After 1965 additional buildings were moved to the site. These buildings included Hazel's Lone Oak Cottage, a typical Texas dog-run house, built by Franz Jaentschke in 1855 two miles from Winedale. A gift of Hazel Ledbetter, it was moved to the Winedale property in 1965. Lauderdale House, a Greek-revival farmhouse built in 1858 by a Somerville, Texas, planter, was restored for use as a dormitory for visiting scholars. It was destroyed by fire in 1981. The McGregor-Grimm House, an elaborately decorated two-story Greek-revival farmhouse built in 1861 by a Washington County planter, was moved in 1967 and restored and opened to the public in April 1975. The Friends of Winedale, created in 1970, purchased and donated an additional sixty acres of land, including a small lake, in 1972. The rest of the Wagner property, including the Wagner Store, was purchased in 1989, bringing the total acreage to 215 acres. The Winedale School, a one-room schoolhouse built in 1894 one mile from Winedale and last used as a school in 1942, was restored and moved to the center in 1992. Events hosted by the center include the Winedale Spring Festival, Weekend Farmers' Seminar, Winedale Octoberfest, Eeyore's Birthday Party, Gardeners' Seminar, Christmas Open House, and a variety of craft shows. University of Texas at Austin classes are also offered. Since 1971 the Theatre Barn has been home to Shakespeare at Winedale, a six-week performance workshop directed by James B. Ayres, professor of English literature at the university. Students present their work free to the public at the end of the summer. The university's school of architecture offers a course in historic structures, and there is also a seminar on historic preservation. The Wagner Dining Hall and Dormitory and the Meadows Foundation Education Center were built to accommodate the classes and can also be used by nonprofit educational groups. A newsletter, the Quid Nunc, is published by the center quarterly. In the 1990s Winedale was made a division of UT's Center for American History.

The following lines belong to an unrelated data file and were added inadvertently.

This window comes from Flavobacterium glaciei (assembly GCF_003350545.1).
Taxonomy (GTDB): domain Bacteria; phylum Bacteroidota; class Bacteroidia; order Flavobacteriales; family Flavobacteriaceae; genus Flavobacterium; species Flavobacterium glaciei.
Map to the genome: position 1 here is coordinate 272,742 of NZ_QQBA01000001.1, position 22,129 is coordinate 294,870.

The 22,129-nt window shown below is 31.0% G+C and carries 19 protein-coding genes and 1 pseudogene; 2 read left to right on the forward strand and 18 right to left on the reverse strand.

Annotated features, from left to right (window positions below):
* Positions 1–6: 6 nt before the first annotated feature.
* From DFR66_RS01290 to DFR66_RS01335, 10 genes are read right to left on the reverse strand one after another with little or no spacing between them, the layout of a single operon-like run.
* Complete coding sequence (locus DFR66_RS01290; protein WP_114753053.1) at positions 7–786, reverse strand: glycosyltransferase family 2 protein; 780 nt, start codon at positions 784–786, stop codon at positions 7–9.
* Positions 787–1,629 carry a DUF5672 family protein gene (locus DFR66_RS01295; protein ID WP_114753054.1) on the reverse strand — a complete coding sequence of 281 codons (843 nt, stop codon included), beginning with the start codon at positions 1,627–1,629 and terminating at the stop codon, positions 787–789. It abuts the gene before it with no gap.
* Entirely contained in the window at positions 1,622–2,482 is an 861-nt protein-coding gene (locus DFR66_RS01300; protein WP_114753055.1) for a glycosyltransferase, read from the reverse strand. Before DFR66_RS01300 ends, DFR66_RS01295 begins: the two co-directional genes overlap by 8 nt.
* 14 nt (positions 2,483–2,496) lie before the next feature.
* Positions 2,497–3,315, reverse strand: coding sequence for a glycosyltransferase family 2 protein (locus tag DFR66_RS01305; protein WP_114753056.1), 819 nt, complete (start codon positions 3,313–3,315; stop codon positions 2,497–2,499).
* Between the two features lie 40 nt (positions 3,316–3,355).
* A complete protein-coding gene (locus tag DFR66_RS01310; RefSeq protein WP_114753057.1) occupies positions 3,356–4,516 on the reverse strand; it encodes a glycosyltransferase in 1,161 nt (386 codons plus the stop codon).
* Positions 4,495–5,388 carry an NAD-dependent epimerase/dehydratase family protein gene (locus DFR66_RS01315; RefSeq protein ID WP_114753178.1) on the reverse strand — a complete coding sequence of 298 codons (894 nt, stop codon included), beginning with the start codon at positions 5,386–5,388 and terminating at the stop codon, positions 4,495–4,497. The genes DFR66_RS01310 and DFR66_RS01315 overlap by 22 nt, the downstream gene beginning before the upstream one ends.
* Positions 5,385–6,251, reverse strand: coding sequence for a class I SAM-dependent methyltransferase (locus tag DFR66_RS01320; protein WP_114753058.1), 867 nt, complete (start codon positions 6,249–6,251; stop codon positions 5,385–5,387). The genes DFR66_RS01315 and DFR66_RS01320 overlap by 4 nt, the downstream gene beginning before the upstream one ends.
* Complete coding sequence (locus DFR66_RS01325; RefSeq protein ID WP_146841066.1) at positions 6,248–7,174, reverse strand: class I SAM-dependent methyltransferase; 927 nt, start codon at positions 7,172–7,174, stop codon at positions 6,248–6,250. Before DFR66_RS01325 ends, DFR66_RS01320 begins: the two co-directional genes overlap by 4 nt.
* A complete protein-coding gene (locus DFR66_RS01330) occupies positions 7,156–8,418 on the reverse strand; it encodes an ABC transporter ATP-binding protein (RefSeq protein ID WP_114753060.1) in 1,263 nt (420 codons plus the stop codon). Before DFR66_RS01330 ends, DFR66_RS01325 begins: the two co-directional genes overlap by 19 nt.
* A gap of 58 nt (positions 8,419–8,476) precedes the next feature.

Vertical Files, Dolph Briscoe Center for American History, University of Texas at Austin.

  • Architecture
  • Historic Districts
  • Education
  • Museums Associated with Schools and Universities
  • Museums, Libraries, and Archives
  • Peoples
  • Germans
  • Visual Arts
  • Arts and Crafts

The following, adapted from the Chicago Manual of Style, 15th edition, is the preferred citation for this entry.

Drury Blake Alexander, “Winedale Historical Center,” Handbook of Texas Online, accessed May 27, 2022,

Published by the Texas State Historical Association.

March 26, 2019